Since 1983 Chesney’s has made creative collaboration the core of their business. Initially joining forces with the past, the firm focused on restoring antique fireplaces but it was when they began creating historically accurate reproductions as well as bespoke designs that their business really boomed. Since then, they have become the luxury leader in their field with a wide range of designs and collaborative collections with The Soane Museum, The Lutyens Foundation and distinguished contemporary interior designers.
In their spacious new showroom in the D&D building above, creative collaborations enhance the space. The contemporary glamour of lighting and hardware by Ochre is a wonderful contrast to the wide plank limed oak flooring by Rode Brothers (the firm who installed the floors in the White House). And the distintive Corical mineral lime wash on the walls by AD Applications is a product originally developed in Belgium for historic restorations. Its marvelous texture and tonality perfectly set off the architectural features of the fireplaces, such as the Palladian style mantel below, carved in statuary and sienna marble with jasper inlay.
The Georgian style mantel below combines the statuary marble with lively antico verdi inlay and features several decorative accessories Chesney’s offers from their marble carvers. Of course fire baskets, such as this handsome Dorchester brass one and fireplace tools are part of their accessories lines as well.
I immediately noted the creative mix of old and new with the choice of artwork. The evocative Turner-esque quality of Tobit Roche‘s contemporary paintings is a masterful match with this marble Louis XVI style beauty.
The sunflower corner blocks and daisy cartouche are elegant details.
And yet the art feels much more stately paired with the architectural Flitcroft fireplace
with its ionic capitals and impressive corner blockings.
Both of Chesney’s historic collaborations elucidate the way in which these architects were classic and yet forward thinking. The Sir John Soane’s Museum chimneypieces, exacting replicas reproduced from the archives, emphasize the clean stylization of England’s first modern architect. To build on the historic relationship, the new showroom includes a corner of neo-classic Soanean inspiration, featuring the Soane Pattern IV mantel.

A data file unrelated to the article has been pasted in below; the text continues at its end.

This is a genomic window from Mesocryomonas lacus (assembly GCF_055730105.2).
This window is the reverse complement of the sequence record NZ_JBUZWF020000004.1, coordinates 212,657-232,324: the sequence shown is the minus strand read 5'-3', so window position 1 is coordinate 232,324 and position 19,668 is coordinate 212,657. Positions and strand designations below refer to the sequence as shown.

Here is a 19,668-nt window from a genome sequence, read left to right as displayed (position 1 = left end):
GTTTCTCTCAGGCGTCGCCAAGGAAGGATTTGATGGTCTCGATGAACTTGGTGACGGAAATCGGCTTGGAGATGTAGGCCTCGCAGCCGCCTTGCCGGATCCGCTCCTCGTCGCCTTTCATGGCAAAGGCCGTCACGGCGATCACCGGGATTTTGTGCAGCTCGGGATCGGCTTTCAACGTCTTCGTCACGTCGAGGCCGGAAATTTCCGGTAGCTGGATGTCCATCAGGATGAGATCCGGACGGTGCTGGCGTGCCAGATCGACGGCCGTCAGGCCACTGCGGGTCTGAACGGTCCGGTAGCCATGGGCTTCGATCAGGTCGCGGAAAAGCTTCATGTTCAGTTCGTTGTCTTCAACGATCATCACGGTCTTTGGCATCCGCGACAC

The Sir Edwin Lutyens fireplaces, approved by the family and Lutyens trust, show off the bold and clean lines of his work. The latest, Pattern No. V, is a sculptural classic.
The designs are surprisingly modern, perfect to update a traditional room or add some architectural authenticity to a contemporary interior.
Chesney’s offers even more contemporary options such as this clean monolithic marble design, combined with their Alchemy gas fire. With Ochre lighting and striking shell art by Blott Kerr-Wilson, this creative contemporary vignette is installation ready.
In fact Chesney’s offers a wide variety of gas and electric fires. The unbelievably realistic Opti-myst effect below is achieved through ultrasonic technology and is the most authentic looking electric fire I’ve ever seen.
Chesney’s creative collaboration extends to designers including Alexa Hampton, whose classic white marble Belvedere is tailored and chic
with a sexy profile.
Her Carlton mantel is an exercise in elegant restraint, perfect for any room and looked particularly fabulous paired with one of Kerr-Wilson’s pieces.
The possibilities at Chesney’s are endless. Whether you choose an antique, historic replica or modern design, you can be sure of exacting craftsmanship and elegant execution. Or you can initiate a creative collaboration of your own and take advantage of their extensive bespoke services. The hardest part will be making a choice.